This story is translated from ATPTour.com/es.
The buzz around Carlos Alcaraz at any ATP Tour tournament is always deafening, but not just among his fans as he competes, practices or moves around the venue. When he returns to the private areas, such as the changing rooms and the players’ lounge, it is also difficult for him to find silence.
He is inundated with congratulatory messages wherever he goes, exclamations of surprise at his mere presence, people asking for autographs and photos – even with players – and those wanting to engage him in conversation. And yet he treats everyone as friends. Amidst all the noise, it is easy to hear his polite greetings to anyone who crosses his path.
“I try to be friendly, warm, get on with everyone. It’s more important to be a good person than anything else. At the end of my career, I want people to remember me, more than as a tennis player, as someone with good values. At the end of the day, you only spend a few hours a day on the court, the rest of your life you’re out of it. That’s why, at those times, I also try to use the manners that my parents taught me,” explains the recent Wimbledon champion.
Judging by the opinions of some of his peers, he seems to be achieving his goal. “As a tennis player, there is no doubt,” says Argentina’s Facundo Bagnis of Alcaraz, whom he has known since they crossed paths on the ATP Challenger Tour. “But I think he’s an even better person. He’s so good and well-behaved… At the end of the day, that’s what matters.”
Many other players agree.
“He’s a 10 out of 10 guy, really funny and nice,” says Spaniard Roberto Carballes Baena. “He wishes you luck when you play, he asks you how you are, talks to you normally. It’s unbelievable that he’s at such a high level and winning such big tournaments and that he’s so normal. He’s still the same as when I met him years ago and trained together in Spain.”
Alcaraz’s humility and spontaneity in front of his fans and in front of cameras and the press is also evident to many of his fellow players. But his upbringing is not the only reason for his behavior off the field. His proximity to Juan Carlos Ferrero is also a factor. The former world number 1 plays a big part in keeping his charge’s feet firmly on the ground and ensuring he doesn’t forget his roots.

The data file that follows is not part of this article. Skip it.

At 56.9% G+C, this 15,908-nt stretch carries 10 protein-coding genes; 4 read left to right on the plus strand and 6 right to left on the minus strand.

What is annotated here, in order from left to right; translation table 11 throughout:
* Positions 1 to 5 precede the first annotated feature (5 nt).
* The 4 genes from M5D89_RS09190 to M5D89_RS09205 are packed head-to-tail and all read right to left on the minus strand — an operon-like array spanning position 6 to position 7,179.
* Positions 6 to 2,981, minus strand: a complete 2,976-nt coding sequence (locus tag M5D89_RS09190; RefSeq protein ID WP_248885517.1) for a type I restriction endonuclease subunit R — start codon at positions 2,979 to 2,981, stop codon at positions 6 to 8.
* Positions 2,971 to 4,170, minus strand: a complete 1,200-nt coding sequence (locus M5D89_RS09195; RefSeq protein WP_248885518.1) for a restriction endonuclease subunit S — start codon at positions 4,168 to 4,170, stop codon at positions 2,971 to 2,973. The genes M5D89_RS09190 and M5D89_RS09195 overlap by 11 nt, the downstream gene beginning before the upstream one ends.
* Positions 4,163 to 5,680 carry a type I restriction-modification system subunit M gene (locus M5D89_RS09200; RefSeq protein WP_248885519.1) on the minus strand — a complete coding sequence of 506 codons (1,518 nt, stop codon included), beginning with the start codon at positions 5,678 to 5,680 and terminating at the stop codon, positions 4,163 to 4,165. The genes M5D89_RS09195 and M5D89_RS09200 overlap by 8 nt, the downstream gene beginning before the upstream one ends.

“He’s a charming and humble boy. His coach is doing a phenomenal job of guiding him in that regard because he’s been through the same thing. I’m so happy that everything is going so well for them,” said Roberto Bautista Agut.
Alejandro Davidovich Fokina agrees: “They have brought him up with great values, but having an ex-world No. 1 like Juanki as a coach is also an advantage for him because he helps him by telling him how to develop and how to act.”
Alcaraz might be busy leaving a tournament venue, in the zone while waiting to enter Center Court, or angry when leaving after a loss… but even in those tense moments, he’s happy to have friendly interactions with others.
“There are players who get more serious in the competition and off the field they are distant. I’m the opposite, I try to get on with everyone,” Alcaraz said. “At the end of the day, those are the people I want to spend the whole year with. There’s no point in getting out with those people.
It is no coincidence then that his biggest rivals are some of his best friends on tour. That’s how it is with Jannik Sinner. After losing to the Italian in the semi-finals of the ATP Masters 1000 in Miami last March, the Spaniard wished him luck for the final. “Go for it, I’ll cheer you on,” he told him with a smile as they shook hands.
His charisma is so evident in the locker room that even some of his victims, still in search of defeat, are partly happy for Carlitos. This was visible in the first season of the Netflix series Break Point, when Frances Tiafoe sought out the Spaniard after losing to him in the semi-finals of the 2022 US Open. “You want to be world No. 1. You deserve it,” the American told him as they embraced.
His character, coupled with his precocious success, makes him a magnetic personality to many, including other stars of the game. Horacio Zeballos, for example, was one of those who asked him for a picture after his successful participation in Wimbledon.
“Thank you for your usual humility,” the Argentine said in his Instagram post of his photo with the No. 1 Pepperstone ATP ranking. “You’re the best!” Alcaraz replied.
It seems that the more successful he is on the field, the more approachable and human he becomes off it. An anecdote from Bagnis is proof of that.
“I once asked him for a birthday video for a friend,” Bagnis recalls. “He could have said no, ignored me or told me what day to do it. But he responded by asking me when I had time so we could do it. I thought that was really something.
“He did me a favor and ended up considering my availability. It’s amazing that someone so important and so good is still so kind, well-mannered and proper.”
It is no coincidence that Alcaraz is one of the most beloved players among fans, his peers and tennis lovers in general. But his success on the field is only a minor reason for his popularity.